This album is the last of two projects which solely relied on computer MIDI software and soundfonts from the early 2000’s. Although dated, it contains some interesting MIDI compositions with unique drum patterns. It was eventually updated from the basic Microsoft GS Wavetable Synth to the Coolsoft Virtual MIDI Synth.
If any of you remember the Internet during its early years, you will know that dial-up phone speeds of 56 Kbps brought limitations to sharing and listening to music. MP3 files was an early attempt to help with this issue, yet were usually formatted with limited audio (otherwise it would take forever to play and download). MIDI compositions, on the other hand, were data structured and could easily be download and applied to a soundfont. Computers running Windows 98, Me, and XP had a basic synth you could play a MIDI file with, known as the Wavetable Synth from Roland. This is where you get the early MIDI computer music synthesis. Early first-generation websites would have MIDI libraries of compositions copied from known synth releases.
Music Poems was originally a scrapped project on the cutting room floor, due to the recent purchase of the affordable Yamaha DGX-500 keyboard. Prior to its abandonment, it primary consisted of five compositions – The Giver and Taker, Skyscraper, Grandfather Clock, Menagerie, and an Untitled Work (which eventually became known as You’ll Be There). This last track was left incomplete at the time of the keyboard purchase. Four years later (2007), the project was released online as a supplemental/historical work in EP form. Also included were two MIDI Medley tracks which included various MIDI compositions. This project was originally known as Musicopoemia.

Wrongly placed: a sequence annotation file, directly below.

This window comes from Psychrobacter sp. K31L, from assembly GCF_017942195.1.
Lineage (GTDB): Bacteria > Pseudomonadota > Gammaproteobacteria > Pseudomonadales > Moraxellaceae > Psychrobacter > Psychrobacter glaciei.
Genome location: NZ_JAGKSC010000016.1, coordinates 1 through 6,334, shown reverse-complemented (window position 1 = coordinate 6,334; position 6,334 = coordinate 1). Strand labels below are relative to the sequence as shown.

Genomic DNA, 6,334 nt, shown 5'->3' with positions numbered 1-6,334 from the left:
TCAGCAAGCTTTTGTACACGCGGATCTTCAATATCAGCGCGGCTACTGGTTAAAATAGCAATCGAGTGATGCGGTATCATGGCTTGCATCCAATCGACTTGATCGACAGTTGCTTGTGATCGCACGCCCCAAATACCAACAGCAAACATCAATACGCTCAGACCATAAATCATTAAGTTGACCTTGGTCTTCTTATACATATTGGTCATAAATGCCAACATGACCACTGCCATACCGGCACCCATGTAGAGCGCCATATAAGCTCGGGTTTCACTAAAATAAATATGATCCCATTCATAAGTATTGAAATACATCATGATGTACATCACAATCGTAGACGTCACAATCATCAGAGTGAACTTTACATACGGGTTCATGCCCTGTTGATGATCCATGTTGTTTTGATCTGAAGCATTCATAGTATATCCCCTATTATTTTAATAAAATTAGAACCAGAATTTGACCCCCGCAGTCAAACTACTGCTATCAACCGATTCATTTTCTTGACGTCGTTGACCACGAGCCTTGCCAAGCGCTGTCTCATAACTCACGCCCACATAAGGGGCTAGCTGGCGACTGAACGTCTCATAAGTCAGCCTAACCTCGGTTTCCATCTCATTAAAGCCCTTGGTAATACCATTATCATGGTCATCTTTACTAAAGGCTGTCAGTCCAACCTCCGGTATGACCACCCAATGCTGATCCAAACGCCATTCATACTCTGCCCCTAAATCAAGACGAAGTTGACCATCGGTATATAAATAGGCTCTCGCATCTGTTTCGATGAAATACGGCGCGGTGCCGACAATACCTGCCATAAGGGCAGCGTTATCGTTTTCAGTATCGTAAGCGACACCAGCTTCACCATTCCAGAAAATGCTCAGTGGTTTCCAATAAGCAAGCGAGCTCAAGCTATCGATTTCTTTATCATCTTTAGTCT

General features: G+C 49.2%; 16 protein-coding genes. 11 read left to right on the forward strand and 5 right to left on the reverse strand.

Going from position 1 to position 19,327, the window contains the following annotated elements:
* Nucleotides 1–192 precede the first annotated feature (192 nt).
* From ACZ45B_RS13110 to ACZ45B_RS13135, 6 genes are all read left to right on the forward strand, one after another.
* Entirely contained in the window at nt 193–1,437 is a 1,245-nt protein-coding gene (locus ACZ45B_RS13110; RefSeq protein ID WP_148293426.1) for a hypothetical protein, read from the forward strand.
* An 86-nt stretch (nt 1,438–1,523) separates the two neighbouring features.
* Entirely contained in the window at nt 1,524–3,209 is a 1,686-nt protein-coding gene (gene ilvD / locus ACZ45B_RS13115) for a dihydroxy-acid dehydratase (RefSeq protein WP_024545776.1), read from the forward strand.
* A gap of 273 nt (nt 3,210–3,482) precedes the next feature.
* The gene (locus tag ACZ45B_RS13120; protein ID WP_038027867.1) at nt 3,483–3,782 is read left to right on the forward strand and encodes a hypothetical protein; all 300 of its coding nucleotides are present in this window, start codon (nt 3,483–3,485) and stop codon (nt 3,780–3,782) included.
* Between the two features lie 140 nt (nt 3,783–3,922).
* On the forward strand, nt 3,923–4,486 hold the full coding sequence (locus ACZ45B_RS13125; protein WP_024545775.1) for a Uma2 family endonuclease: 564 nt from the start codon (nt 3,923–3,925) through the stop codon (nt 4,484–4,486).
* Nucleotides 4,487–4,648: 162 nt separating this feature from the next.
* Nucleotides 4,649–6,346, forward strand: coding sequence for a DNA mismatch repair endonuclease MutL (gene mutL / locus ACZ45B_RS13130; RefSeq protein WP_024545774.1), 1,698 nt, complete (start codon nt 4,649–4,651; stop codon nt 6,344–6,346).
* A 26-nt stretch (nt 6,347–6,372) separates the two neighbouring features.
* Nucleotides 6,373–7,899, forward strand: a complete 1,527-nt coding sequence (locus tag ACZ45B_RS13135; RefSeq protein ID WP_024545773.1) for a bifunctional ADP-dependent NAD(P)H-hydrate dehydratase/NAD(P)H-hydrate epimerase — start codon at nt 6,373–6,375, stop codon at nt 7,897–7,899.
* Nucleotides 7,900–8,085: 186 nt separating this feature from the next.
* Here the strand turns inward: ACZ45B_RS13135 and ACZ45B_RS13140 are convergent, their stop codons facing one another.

Finally, in 2016, the album was given a proper re-master. It re-recorded and restructured the original compositions, as well as included earlier MIDI files recorded (yet not included) in the first MIDI album project (Experiences: However Small or Insignificant). The re-master also includes two very early tracks (Flame and Junk Pile) from the Yamaha DGX practice sessions which were converted to MIDI. It now has a healthier run time of thirty minutes. It was one of the hardest albums to fix yet was worth the time and effort.
As mentioned prior, there are some interesting drum patterns in this work. Menagerie, for instance, runs at 5/4 time, creating a very unique sound. My favorite is Grandfather Clock. As the title implies, this project attempted to create music based on an experience or object. This concept would later be refined in future albums.
All music on this album is composed and played by Yahunatan (Jonathan Raimer). Keyboards and programming by Yahunatan. Composed in 2003.
Website – Yahunatan.com
You are allowed to use this music in your projects, yet please give appropriate credit (the same as you would want to be treated). Thank you.